More recently, alternatives to conventional orthodontic treatment with traditional affixed appliances (e.g., braces) have become available. For example, systems including a series of preformed aligners have become commercially available from Align Technology, Inc., Santa Clara, Calif., under the tradename Invisalign® System. The Invisalign® System is described in numerous patents and patent applications assigned to Align Technology, Inc. including, for example in U.S. Pat. Nos. 6,450,807, and 5,975,893, as well as on the company's website, which is accessible on the World Wide Web (see, e.g., the url “align.com”). The Invisalign® System includes designing and/or fabricating multiple, and sometimes all, of the aligners to be worn by the patient before the aligners are administered to the patient and used to reposition the teeth (e.g., at the outset of treatment). Often, designing and planning a customized treatment for a patient makes use of computer-based 3-dimensional planning/design tools, such as software technology available from Align Technology, Inc. The design of the aligners can rely on computer modeling of a series of planned successive tooth arrangements, and the individual aligners are designed to be worn over the teeth and elastically reposition the teeth to each of the planned tooth arrangements.

Orthodontic appliances, in general, apply force and torque on a tooth crown to move teeth, with the applied force typically normal with respect to the surface of a tooth or attachment positioned on the tooth. The tooth root and/or other anatomical structures may hinder the desired tooth movement and render the center of resistance down below the gingival line and in the tooth bone socket, which can make certain movements difficult to accomplish by application of force to the tooth crown. If a translational movement is desired, for example, the translational force is optimally applied through the center of resistance or with sufficient counterbalancing forces, otherwise force on the tooth crown by an appliance can cause unwanted torque with respect to the center of resistance. Clinically, the unwanted torque can result in unwanted tooth movement and root movement, thereby decreasing the effectiveness of the treatment. As appliances are designed to contact and apply forces to the crown of the tooth, and the tooth center of resistance lies below the gingival line, applying forces more directly about the center of resistance is difficult with existing appliances. Accordingly, improved appliances and techniques are needed for applying more effective tooth movement forces to the teeth during orthodontic treatment, and reducing unwanted tooth movements.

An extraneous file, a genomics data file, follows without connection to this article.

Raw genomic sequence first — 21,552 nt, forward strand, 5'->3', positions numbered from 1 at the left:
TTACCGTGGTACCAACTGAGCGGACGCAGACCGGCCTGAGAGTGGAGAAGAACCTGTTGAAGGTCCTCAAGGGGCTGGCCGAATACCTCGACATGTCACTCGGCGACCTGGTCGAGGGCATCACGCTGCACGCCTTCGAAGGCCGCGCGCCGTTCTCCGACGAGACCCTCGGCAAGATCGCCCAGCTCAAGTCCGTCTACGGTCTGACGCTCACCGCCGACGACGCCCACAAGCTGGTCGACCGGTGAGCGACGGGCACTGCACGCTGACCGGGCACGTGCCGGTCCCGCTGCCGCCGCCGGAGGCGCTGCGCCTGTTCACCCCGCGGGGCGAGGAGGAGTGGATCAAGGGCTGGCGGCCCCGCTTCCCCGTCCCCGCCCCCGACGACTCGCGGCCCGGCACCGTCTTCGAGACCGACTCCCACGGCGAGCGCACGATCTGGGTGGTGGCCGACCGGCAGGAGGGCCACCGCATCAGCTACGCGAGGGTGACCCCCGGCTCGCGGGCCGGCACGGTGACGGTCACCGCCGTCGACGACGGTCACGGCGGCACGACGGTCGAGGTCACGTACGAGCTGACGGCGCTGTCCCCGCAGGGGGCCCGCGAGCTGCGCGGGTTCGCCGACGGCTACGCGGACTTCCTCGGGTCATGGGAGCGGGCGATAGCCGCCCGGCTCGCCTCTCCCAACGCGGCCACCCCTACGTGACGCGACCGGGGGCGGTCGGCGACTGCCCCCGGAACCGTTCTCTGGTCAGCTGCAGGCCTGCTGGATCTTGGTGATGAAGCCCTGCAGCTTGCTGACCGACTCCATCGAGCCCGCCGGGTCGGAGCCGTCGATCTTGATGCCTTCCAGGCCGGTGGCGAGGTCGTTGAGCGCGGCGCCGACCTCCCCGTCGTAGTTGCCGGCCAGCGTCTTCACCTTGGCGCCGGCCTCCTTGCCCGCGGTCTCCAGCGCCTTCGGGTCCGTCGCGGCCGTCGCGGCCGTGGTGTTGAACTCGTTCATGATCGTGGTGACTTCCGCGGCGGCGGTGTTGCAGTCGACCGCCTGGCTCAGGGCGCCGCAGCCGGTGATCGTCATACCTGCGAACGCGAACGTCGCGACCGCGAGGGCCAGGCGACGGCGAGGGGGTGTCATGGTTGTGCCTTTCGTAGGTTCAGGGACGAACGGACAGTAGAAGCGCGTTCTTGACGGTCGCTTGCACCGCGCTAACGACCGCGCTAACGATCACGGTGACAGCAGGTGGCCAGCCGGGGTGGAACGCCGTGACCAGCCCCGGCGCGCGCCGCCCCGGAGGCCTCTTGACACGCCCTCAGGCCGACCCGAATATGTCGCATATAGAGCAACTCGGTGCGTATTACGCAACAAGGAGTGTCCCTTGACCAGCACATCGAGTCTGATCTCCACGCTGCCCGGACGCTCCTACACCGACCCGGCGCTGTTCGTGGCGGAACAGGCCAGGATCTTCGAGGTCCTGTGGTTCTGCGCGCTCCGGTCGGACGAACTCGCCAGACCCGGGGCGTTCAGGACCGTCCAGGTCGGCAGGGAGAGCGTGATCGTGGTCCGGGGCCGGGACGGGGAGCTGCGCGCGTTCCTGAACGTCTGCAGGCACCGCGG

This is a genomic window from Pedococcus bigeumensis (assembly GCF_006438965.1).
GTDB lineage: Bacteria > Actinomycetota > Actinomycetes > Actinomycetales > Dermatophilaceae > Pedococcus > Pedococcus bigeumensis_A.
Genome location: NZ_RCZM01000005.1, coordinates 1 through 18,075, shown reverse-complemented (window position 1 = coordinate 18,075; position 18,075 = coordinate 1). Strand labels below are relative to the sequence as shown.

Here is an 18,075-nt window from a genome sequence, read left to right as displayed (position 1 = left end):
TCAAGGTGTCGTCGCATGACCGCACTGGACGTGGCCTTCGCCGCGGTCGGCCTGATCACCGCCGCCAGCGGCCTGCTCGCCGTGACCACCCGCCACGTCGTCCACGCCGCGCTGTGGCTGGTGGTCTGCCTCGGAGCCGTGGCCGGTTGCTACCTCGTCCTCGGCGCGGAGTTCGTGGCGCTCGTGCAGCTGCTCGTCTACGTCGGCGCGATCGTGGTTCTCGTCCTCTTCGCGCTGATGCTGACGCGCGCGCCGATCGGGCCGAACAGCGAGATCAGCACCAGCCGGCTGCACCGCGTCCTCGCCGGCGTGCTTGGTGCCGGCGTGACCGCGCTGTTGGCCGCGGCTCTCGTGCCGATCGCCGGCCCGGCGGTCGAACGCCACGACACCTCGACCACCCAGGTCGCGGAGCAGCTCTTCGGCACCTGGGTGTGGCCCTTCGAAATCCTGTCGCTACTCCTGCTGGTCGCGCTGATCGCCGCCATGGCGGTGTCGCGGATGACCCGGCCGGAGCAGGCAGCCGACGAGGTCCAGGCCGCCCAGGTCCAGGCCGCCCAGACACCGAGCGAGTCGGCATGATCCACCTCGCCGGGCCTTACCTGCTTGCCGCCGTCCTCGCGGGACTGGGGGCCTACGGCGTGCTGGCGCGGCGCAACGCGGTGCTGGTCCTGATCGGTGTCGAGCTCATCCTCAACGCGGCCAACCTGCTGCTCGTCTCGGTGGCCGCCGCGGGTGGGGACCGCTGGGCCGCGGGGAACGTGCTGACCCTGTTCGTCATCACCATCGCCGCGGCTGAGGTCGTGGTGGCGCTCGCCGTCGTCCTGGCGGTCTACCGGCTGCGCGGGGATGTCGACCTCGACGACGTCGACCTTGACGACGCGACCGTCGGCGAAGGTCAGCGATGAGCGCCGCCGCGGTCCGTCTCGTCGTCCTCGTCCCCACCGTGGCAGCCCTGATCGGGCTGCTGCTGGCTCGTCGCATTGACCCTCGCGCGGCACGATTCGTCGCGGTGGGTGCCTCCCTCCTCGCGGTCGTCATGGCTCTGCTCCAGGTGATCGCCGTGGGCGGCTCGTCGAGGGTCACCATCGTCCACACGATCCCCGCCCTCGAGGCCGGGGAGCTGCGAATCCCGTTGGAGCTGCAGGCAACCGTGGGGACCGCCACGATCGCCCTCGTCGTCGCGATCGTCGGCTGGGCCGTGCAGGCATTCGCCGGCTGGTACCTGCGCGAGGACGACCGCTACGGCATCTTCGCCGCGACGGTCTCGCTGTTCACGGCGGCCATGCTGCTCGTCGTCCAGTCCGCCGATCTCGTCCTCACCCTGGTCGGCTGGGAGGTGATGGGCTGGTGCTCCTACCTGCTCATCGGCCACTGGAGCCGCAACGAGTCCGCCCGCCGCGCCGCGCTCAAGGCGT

SUMMARY OF THE INVENTION

The present invention provides improved orthodontic appliances and related methods for more effectively applying tooth moving forces and repositioning teeth into a desired arrangement. Appliances of the invention include repositioning appliances having improved or optimized geometries incorporating one or more shaped features or protrusions.

In one aspect, the present invention provides methods and systems, including an appliance having teeth receiving cavities shaped such that, when worn by a patient, apply a repositioning force to move the patient's teeth from a first arrangement toward a subsequent or target arrangement. Appliances can include a cavity having one or more shaped features or protrusions. Such features or protrusions can be shaped and/or positioned to apply a desired force to a patient's tooth received in the cavity so as to more effectively move the tooth along a desired path or direction.

For a fuller understanding of the nature and advantages of the present invention, reference should be made to the ensuing detailed description and accompanying drawings. Other aspects, objects and advantages of the invention will be apparent from the drawings and detailed description that follows.

BRIEF DESCRIPTION OF THE DRAWINGS